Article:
Oregon transportation officials right a wrong and invite Quiring to serve on Portland Region Value Pricing Policy Advisory Committee

Ken Vance Editorial Clarkcountytoday.com

Oregon Department of Transportation Director Matthew Garrett honors Board of County Councilors’ decision to have Eileen Quiring represent the county

VANCOUVER — In the end, Eileen Quiring may not have a major impact on the effort of Oregon officials to place tolls on the I-5 and I-205 corridors. But, the Clark County councilor promises to fight the good fight.

On Wednesday, Quiring accepted an invitation from Oregon Department of Transportation (ODOT) Director Matthew Garrett to serve on the Portland Region Value Pricing Policy Advisory Committee.

You might remember that Quiring was selected by her fellow councilors to represent the Board of County Councilors on the Oregon committee. However, in a confusing move, Garrett appointed Clark County Chair Marc Boldt to the committee instead. Both Boldt and Quiring sent letters to Garrett asking that he reconsider the appointment of Boldt, and the ODOT director did just that.

Clark County Councilor Eileen Quiring accepted an invitation from Oregon Department of Transportation Director Matthew Garrett Wednesday to serve on the Portland Region Value Pricing Policy Advisory Committee. Photo by Mike Schultz
Clark County Councilor Eileen Quiring accepted an invitation from Oregon Department of Transportation Director Matthew Garrett Wednesday to serve on the Portland Region Value Pricing Policy Advisory Committee. Photo by Mike Schultz

“I would like to invite you to serve on the Oregon Department of Transportation’s Portland Region Value Pricing Policy Advisory Committee,’’ Garrett wrote in an email sent to Quiring on Wednesday. “Your knowledge and experience will greatly benefit this group by bringing the voice of Clark County to the table.’’

When contacted by ClarkCountyToday.com Wednesday, Quiring confirmed that she had accepted Garrett’s invitation.

Yes, I was invited to participate in the value pricing committee,’’ Quiring wrote in an email. “My understanding is that I will be the only Clark County Councilor on the committee.’’

The committee is scheduled to have its first of six meetings on Nov. 20. The committee, made up mostly of Oregonians, will provide a recommendation to the Oregon Transportation Commission (OTC) on a number of issues, including whether or not, and even how to, place tolls on the two transportation corridors between Oregon and Washington.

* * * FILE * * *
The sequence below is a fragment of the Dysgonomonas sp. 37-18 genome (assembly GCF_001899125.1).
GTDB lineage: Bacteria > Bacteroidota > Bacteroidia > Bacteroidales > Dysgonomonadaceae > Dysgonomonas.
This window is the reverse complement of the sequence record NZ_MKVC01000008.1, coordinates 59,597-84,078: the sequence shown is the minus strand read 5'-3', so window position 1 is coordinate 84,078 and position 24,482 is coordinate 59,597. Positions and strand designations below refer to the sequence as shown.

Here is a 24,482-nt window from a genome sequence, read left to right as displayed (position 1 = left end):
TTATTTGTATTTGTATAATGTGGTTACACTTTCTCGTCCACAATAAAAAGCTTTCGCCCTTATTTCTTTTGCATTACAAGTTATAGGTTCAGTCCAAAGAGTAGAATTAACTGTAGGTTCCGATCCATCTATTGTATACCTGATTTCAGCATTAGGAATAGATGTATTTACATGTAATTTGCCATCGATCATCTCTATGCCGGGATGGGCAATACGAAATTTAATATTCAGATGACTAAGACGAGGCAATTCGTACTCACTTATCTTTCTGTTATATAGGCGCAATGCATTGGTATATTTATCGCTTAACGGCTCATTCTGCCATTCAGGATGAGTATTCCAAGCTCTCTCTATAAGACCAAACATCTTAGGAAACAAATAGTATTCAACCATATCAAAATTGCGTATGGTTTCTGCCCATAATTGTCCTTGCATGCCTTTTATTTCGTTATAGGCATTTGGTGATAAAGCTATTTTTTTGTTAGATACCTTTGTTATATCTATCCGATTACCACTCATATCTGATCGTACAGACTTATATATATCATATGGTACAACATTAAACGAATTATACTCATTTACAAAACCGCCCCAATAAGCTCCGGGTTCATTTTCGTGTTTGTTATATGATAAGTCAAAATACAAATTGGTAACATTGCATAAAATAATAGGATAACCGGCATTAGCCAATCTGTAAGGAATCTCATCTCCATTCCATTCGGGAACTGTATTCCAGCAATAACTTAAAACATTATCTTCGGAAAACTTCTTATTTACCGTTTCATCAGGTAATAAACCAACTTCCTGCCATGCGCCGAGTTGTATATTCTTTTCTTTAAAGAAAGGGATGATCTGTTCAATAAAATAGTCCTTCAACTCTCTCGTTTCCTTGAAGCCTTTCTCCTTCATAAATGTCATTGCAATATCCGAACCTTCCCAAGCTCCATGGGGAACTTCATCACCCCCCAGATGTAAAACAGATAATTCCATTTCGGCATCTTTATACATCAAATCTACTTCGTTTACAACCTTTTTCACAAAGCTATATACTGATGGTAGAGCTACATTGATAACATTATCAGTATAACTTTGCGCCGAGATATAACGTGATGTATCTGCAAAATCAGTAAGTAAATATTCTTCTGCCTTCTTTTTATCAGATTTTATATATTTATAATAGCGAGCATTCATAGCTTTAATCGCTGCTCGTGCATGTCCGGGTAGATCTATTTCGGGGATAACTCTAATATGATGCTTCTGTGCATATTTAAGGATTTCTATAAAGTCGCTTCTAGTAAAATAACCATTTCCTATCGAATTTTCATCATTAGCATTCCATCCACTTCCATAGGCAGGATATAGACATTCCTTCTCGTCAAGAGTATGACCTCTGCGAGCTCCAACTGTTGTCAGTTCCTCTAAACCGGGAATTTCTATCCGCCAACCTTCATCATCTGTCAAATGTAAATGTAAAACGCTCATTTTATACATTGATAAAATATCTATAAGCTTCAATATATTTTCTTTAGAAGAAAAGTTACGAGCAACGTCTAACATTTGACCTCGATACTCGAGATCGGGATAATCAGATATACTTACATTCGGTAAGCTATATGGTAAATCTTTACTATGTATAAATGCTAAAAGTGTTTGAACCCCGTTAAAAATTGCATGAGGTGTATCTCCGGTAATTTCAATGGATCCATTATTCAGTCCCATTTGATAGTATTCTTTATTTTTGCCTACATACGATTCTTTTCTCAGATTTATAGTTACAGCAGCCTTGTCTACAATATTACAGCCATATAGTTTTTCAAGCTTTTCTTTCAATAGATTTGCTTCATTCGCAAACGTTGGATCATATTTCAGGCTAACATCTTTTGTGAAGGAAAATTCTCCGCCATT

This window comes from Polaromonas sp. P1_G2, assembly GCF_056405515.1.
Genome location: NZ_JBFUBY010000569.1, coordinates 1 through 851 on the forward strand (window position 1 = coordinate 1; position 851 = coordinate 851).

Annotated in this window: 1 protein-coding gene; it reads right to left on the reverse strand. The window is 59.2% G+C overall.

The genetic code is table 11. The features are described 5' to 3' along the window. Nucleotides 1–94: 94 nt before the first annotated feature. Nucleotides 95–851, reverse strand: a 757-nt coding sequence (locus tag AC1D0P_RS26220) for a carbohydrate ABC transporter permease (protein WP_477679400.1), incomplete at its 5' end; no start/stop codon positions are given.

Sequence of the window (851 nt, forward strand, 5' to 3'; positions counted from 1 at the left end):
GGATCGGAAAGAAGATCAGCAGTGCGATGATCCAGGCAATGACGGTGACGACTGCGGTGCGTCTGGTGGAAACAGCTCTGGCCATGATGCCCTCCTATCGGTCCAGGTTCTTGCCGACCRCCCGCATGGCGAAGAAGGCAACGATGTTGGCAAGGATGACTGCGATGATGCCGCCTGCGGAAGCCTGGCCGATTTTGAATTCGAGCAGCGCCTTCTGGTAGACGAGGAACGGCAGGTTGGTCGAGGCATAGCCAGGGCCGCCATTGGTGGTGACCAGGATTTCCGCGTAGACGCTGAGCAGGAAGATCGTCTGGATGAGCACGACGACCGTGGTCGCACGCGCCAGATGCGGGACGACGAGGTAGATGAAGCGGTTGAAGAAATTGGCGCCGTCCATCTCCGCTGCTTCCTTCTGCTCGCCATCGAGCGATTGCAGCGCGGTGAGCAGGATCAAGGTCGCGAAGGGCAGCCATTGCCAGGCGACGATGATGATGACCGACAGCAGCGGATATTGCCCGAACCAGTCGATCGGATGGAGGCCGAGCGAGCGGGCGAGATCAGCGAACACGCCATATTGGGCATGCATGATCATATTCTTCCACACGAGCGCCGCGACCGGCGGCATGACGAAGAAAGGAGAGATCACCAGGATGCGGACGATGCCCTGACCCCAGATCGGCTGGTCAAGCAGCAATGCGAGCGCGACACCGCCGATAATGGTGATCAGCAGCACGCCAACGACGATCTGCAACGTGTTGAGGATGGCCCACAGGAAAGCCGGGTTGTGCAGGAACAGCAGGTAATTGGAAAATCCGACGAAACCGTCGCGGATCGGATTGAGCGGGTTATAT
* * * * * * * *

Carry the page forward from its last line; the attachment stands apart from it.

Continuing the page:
Thanks in large part to the urging of Washington lawmakers, U.S. Representative Jaime Herrera Beutler and Sen. Patty Murray, Washington will be represented on the advisory committee.

Kris Strickler, the Southwest Regional Director for the Washington State Department of Transportation, was given a seat on the committee, which will include up to 20 Oregonians. City of Vancouver Councilor Anne McEnerny-Ogle will also serve on the committee.

I always believed they would place me on the committee – so I am happy to serve,’’ Quiring said. “However, the voice that I will give for the county I fear will be a lone one.  My hope is that I can make some points and have an actual voice.’’

When Boldt was announced as the county’s appointee to the committee, Quiring told ClarkCountyToday.com that “the representative from ODOT Region One told Marc that ‘we don’t want her (Quiring), she will vote no (on tolls).’’’

On Wednesday, Quiring vowed to continue the fight against tolls that will burden Southwest Washington residents traveling across the Columbia River into Oregon. The revenue from those tolls are targeted for transportation improvements in Oregon, many of which will have little or no benefit to Washington residents. Those improvements won’t address additional corridors between the two states or the replacement of the I-5 bridge.

“In the end, it will be the Federal Government that I believe will resolve this issue,’’ Quiring said. “My hope is that Congresswoman Jaime Herrera Beutler will prevail in her fight to protect SW Washington commuters on both I-5 and I-205 from footing the bill for infrastructure improvements that they will not be able to take advantage of (because they – the improvements — will presumably be south of their routes).’’

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About The Author

Ken Vance got his start in the newspaper industry in 1987 as a reporter at The Columbian Newspaper in Vancouver. Vance graduated from Stevenson High School in Stevenson, WA, and attended Clark College in Vancouver. He worked for The Columbian from 1987-2001. He was most recently a staff member of The Reflector Newspaper in Battle Ground, where he served as editor since 2010 and reporter since 2007. Vance’s work in the newspaper industry has won him multiple awards, including a first place award from the Society of Professional Journalists for in-depth reporting.

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